It’s all dialogue, and there are no life preservers of tags or markers to cling to, no indication of how many interlocutors are here and who’s saying what, only the long dashes to indicate that a new voice has entered the fray. A sort of cacophony emerges, and I for one as a reader get a sense of disorientation that is tantalizing—the words are all so familiar, the topics so mundane, and yet I found it difficult to follow. We are “la mosca,” the proverbial fly, or maybe we are a child running around underfoot, or we are the guest at someone else’s family dinner and we don’t know anyone and the person who invited us didn’t even introduce us. But oh what fun, too.
At first I was reminded of Gaddis’s Carpenter’s Gothic, which is almost entirely unattributed dialogue and looks similar on the page. But a quick glance at CG reminds me that Gaddis starts with a paragraph of description:
The bird, a pigeon was it? or a dove (she’d found there were doves here) flew through the air, its colour lost in what light remained. It might have been the wad of rag she’d taken it for at first glance, flung at the smallest of boys out there, wiping mud from his cheek where it hit him, catching it up by a wing to fling it back where one of them now with a broken branch for a bat hit it high……
and so on. Gaddis’s opening is also disorienting but it is nonetheless incredibly precise. We may not know that “she” is Liz is or why she is attending so closely to this detail, but we have the detail. And so when Liz and Billy proceed to have a conversation for the next n pages, there are no “he saids” and “she saids,” but we are clearly in a duet, a volley.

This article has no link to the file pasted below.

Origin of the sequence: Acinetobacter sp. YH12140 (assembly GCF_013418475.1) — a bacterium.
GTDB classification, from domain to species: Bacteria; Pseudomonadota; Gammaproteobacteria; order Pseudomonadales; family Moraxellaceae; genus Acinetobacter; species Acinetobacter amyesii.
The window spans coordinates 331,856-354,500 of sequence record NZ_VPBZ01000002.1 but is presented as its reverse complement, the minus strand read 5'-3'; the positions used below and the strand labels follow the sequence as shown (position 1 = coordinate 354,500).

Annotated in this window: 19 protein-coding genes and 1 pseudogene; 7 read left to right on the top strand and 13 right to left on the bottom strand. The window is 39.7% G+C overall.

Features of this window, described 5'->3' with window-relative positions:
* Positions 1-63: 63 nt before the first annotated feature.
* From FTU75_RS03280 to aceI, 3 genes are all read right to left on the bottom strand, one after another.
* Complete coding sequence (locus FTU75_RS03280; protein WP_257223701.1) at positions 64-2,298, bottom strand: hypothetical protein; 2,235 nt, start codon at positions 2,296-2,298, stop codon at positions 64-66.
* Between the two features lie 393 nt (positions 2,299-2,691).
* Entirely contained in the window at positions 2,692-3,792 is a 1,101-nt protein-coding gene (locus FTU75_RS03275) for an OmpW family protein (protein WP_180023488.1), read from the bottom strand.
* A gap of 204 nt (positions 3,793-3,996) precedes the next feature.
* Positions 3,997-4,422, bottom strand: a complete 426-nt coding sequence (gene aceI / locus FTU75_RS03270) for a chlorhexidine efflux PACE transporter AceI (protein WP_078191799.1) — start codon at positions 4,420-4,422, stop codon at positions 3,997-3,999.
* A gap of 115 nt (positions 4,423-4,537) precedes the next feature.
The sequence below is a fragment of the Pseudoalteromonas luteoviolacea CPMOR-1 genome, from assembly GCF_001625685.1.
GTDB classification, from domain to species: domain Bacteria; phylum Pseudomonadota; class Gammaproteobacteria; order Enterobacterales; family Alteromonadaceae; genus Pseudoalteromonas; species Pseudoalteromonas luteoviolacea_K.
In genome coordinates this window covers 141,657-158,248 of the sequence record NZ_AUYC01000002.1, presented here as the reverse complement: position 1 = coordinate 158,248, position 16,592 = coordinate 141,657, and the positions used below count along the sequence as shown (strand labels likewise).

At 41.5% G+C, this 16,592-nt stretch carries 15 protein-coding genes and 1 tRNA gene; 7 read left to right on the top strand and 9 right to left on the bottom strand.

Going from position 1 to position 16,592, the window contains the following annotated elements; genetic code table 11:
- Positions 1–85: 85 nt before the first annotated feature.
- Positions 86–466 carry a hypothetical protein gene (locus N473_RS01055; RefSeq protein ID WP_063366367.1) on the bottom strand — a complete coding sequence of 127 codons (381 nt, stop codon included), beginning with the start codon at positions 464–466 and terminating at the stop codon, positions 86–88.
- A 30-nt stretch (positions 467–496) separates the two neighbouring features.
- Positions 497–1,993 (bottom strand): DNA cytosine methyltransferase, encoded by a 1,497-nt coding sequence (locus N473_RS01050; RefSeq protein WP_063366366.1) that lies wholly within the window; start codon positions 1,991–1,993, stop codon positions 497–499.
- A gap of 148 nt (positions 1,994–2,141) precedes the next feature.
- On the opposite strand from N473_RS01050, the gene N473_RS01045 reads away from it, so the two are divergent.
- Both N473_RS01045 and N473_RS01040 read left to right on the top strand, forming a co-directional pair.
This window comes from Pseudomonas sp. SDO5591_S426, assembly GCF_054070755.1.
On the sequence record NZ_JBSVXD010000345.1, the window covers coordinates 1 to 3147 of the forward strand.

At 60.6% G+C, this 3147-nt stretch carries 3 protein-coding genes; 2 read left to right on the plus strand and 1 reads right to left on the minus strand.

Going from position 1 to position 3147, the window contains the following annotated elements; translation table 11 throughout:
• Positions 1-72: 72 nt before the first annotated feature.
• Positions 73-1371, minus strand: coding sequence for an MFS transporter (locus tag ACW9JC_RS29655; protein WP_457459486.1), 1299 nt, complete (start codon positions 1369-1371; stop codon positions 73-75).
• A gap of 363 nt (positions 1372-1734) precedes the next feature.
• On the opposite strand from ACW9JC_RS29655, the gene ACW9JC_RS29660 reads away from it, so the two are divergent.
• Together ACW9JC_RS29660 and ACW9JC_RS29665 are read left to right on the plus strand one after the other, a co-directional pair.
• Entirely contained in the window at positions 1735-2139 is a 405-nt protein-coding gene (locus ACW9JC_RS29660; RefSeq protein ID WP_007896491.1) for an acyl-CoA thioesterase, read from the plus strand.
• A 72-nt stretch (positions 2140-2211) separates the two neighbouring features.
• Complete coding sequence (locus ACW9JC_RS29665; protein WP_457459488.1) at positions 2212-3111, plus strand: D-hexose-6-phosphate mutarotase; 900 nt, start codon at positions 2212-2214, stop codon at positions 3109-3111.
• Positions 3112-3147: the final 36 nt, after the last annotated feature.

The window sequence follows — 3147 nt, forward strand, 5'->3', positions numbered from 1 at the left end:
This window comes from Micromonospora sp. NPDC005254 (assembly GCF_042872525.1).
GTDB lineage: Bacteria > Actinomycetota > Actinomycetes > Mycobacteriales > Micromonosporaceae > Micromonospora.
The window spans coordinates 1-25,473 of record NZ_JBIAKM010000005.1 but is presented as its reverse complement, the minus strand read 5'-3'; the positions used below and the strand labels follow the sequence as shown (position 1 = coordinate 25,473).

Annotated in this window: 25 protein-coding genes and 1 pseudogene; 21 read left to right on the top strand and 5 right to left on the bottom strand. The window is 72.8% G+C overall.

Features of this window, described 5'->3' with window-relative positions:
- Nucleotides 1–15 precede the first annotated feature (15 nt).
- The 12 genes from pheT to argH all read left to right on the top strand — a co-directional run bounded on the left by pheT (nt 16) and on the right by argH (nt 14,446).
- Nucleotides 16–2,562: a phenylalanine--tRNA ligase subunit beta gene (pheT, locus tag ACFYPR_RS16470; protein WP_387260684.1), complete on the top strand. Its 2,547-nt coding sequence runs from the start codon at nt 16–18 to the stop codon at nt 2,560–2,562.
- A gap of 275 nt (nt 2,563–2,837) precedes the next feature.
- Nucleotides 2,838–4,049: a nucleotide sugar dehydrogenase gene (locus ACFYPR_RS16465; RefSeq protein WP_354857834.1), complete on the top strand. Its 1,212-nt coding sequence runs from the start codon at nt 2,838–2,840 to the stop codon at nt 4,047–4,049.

Puig, on the other hand, casts a wider ensemble. Its particular strain of disorientation made me think of a film. No doubt we’ll talk a lot about film, since Puig was at least reputedly more influenced by film than by literature, and given the title and the nods to film so far in the book, it plainly plays a starring role. But no, the film I was led to think of isn’t the kind offering the larger-than-life escapism that Rita Hayworth promises, but rather “Fake Fruit Factory,” Chick Strand’s fascinating and unorthodox 1986 documentary that takes place in a small factory in Mexico where a bunch of women manufacture the painted fruit that winds up in decorative bowls on the coffee tables of the wealthy in El Norte.